Smallpox is an infectious disease caused by variola virus that has killed millions of people over the centuries. The disease is characterized by the growth of innumerable bumps that cover the entire body of the patient. The disease is fatal in 30% of cases, but this rate is much higher for hemorrhagic smallpox and flat-type smallpox.
Vaccination against smallpox throughout the 19th and 20th centuries was successful and contributed to the eradication of the disease in 1977, after a successful worldwide campaign (1967-1977) coordinated by the World Health Organization. The vaccine was developed by British physician Edward Jenner in 1796 and the virus circulating in the vaccine was named as vaccinia virus.
Cowpox virus, a cousin of variola virus, causes a mild smallpox-like disease in cows. The story goes that Jenner was told that milkers who acquired the "cow-version" of smallpox were immune to the human version of the disease. Thus, one day Jenner decided to perform a risky experiment. The researcher took pustular material from the lesion of a milker and used it to inoculate a young boy. If the hypothesis that previous cowpox infection protected humans from smallpox proved right, then the boy would not develop smallpox when later challenged with smallpox pustular material. Sure enough the young boy remained immune to smallpox and the experiment was a milestone in the history of the smallpox vaccine. Following this success, vaccination (from the Latin vacca meaning cow) was adopted worldwide as the main strategy to prevent smallpox.
According to this historical account, we could logically expect that the virus found in today's smallpox vaccine would be cowpox. But in fact this is not the case. Virtually all batches of modern smallpox vaccine contain no cowpox virus, but instead what is called vaccinia virus. Full-genome sequencing has revealed that the two viruses are quite different and that one could have not mutated into the other. How to explain, then, that a vaccine originally developed using what was supposedly cowpox virus shows no trace of it? Where and when did the mix-up occur?
It is known that natural cases of cowpox were quite rare in Jenner's time, which may have prompted him to perform the same experiments in humans using horsepox-infected pustular material. Did Jenner in fact play with horsepox virus as well as cowpox virus? If so, what was the role of horsepox virus in the development of the smallpox vaccine? And how to explain the observation that horsepox virus and the Brazilian smallpox vaccine bear great similarity ? The fact that vaccinia virus may cause horsepox in horses adds to the confusion.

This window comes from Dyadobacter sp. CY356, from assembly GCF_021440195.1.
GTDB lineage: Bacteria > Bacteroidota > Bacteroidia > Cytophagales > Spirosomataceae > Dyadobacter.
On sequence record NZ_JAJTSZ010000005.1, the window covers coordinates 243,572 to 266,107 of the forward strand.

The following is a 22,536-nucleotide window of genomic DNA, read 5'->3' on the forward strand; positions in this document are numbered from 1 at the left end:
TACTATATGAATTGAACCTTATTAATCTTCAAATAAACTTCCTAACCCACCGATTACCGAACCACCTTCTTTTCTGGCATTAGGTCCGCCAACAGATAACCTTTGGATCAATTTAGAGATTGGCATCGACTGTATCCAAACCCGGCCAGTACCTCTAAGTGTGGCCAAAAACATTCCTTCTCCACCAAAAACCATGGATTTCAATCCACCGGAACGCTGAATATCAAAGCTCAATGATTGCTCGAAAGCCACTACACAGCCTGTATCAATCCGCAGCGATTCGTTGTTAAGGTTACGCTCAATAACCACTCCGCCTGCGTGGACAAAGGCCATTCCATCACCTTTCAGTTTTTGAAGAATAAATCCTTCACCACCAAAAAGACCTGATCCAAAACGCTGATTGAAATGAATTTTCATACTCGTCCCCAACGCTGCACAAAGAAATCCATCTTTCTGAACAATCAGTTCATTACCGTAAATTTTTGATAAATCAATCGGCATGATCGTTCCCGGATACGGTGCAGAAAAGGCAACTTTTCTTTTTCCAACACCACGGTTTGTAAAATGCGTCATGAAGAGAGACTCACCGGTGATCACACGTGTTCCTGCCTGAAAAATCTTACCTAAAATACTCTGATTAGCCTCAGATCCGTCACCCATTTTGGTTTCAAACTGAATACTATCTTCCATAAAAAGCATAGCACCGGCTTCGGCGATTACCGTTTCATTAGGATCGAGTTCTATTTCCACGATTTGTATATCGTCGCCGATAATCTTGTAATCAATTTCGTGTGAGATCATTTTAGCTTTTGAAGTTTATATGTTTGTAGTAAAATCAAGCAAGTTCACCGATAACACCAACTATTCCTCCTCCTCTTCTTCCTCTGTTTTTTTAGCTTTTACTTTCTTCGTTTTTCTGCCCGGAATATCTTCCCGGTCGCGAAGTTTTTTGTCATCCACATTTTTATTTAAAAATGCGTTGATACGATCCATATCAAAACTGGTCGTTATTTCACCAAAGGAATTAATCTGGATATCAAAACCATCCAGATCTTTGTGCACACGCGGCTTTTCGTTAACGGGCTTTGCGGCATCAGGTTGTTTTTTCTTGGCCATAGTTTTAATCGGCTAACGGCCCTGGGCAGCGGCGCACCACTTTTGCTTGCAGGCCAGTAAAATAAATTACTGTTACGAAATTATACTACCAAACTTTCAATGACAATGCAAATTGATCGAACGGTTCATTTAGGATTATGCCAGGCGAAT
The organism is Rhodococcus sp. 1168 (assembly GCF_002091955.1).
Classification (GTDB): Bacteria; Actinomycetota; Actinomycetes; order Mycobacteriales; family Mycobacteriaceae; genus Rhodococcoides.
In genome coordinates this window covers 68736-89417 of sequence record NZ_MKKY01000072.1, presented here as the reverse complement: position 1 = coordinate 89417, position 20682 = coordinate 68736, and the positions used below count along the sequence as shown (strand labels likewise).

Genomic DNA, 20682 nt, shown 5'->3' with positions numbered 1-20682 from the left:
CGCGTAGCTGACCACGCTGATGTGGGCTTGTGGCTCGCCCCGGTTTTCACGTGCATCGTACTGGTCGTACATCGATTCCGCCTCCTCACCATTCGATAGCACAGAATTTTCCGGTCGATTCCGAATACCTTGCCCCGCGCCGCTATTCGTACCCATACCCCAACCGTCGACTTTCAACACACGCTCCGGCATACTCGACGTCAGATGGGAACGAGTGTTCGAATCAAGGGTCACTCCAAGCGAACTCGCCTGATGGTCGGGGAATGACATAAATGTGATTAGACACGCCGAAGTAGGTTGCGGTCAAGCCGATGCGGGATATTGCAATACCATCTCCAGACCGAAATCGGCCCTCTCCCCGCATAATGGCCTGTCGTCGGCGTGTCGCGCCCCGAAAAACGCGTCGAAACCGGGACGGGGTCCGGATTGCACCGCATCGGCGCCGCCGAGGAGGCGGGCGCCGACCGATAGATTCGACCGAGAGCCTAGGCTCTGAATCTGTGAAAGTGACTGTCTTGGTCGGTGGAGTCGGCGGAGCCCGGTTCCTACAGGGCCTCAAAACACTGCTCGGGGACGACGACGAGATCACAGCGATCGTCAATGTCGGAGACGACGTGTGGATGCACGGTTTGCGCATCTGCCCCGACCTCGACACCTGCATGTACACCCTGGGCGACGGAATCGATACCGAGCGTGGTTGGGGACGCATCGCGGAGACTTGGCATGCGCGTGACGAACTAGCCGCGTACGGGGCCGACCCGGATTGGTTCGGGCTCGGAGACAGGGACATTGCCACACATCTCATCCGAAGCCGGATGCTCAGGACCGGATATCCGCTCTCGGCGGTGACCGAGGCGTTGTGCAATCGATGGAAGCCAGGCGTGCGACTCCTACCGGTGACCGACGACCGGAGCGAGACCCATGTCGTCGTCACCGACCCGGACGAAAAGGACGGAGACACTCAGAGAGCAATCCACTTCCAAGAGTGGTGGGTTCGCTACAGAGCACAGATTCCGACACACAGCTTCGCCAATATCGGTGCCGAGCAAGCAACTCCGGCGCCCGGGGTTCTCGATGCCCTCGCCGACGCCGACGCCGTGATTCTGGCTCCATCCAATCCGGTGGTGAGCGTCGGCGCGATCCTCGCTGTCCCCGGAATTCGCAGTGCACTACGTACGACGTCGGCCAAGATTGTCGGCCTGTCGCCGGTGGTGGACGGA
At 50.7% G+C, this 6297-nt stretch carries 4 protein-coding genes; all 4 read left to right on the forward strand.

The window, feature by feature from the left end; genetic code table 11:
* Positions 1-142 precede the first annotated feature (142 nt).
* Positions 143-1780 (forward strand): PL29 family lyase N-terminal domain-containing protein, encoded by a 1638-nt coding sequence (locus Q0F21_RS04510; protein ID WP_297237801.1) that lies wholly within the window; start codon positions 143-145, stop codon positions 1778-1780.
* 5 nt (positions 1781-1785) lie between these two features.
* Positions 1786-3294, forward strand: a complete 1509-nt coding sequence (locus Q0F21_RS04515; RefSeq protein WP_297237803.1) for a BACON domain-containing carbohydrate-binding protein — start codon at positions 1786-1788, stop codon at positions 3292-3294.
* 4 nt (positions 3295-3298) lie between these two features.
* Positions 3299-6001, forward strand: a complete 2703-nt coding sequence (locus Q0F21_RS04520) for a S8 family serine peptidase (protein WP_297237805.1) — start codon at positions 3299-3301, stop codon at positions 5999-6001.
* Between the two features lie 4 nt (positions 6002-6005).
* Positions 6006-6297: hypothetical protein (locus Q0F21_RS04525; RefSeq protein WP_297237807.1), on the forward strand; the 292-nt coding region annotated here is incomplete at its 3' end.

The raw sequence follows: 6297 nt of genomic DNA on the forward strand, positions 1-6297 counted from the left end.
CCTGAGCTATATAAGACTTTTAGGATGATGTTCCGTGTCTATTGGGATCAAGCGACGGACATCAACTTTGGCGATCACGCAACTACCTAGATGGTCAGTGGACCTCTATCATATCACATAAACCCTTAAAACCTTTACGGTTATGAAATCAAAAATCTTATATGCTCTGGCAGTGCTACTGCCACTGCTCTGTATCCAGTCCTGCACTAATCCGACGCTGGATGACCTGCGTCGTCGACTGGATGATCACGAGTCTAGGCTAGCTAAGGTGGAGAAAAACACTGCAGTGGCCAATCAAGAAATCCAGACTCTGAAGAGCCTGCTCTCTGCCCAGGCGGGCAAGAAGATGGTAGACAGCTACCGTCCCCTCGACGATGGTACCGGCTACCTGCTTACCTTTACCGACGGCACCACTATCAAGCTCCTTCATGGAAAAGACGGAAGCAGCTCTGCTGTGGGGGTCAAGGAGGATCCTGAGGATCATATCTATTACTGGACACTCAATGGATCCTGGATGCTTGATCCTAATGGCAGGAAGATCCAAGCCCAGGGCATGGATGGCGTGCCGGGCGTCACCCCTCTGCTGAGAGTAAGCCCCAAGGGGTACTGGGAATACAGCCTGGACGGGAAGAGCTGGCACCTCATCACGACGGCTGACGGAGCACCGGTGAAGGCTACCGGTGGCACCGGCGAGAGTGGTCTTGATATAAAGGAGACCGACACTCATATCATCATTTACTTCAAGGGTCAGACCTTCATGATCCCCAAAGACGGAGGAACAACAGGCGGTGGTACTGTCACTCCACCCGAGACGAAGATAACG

These and many other questions surrounding the birth of what is considered the most successful vaccine ever developed are explored in a new study entitled "Revisiting Jenner's mysteries, the role of the Beaugency lymph in the evolutionary path of ancient smallpox vaccines" and conducted by Clarissa Damaso, a professor at the Instituto de Biofísica Carlos Chagas Filho at the Federal University of Rio de Janeiro, Brazil. The study, published on the 18th of August in The Lancet Infectious Diseases, is an in-depth investigation of the mysteries associated with the development of smallpox vaccine, and a rich account of how the vaccine lymph was spread worldwide. According to Damaso, "the intense mixing and exchange of several smallpox vaccine samples that occurred during the 19th century has resulted in an intricate and complex evolutionary relationship involving different types of viruses and lymphs that we are still trying to understand."
Combining the use of modern technology and access to historical records may eventually shed light on all the ingredients added to this mysterious recipe that has no doubt saved millions of people worldwide.
The study was supported by CNPq, Capes, and Faperj, in Brazil.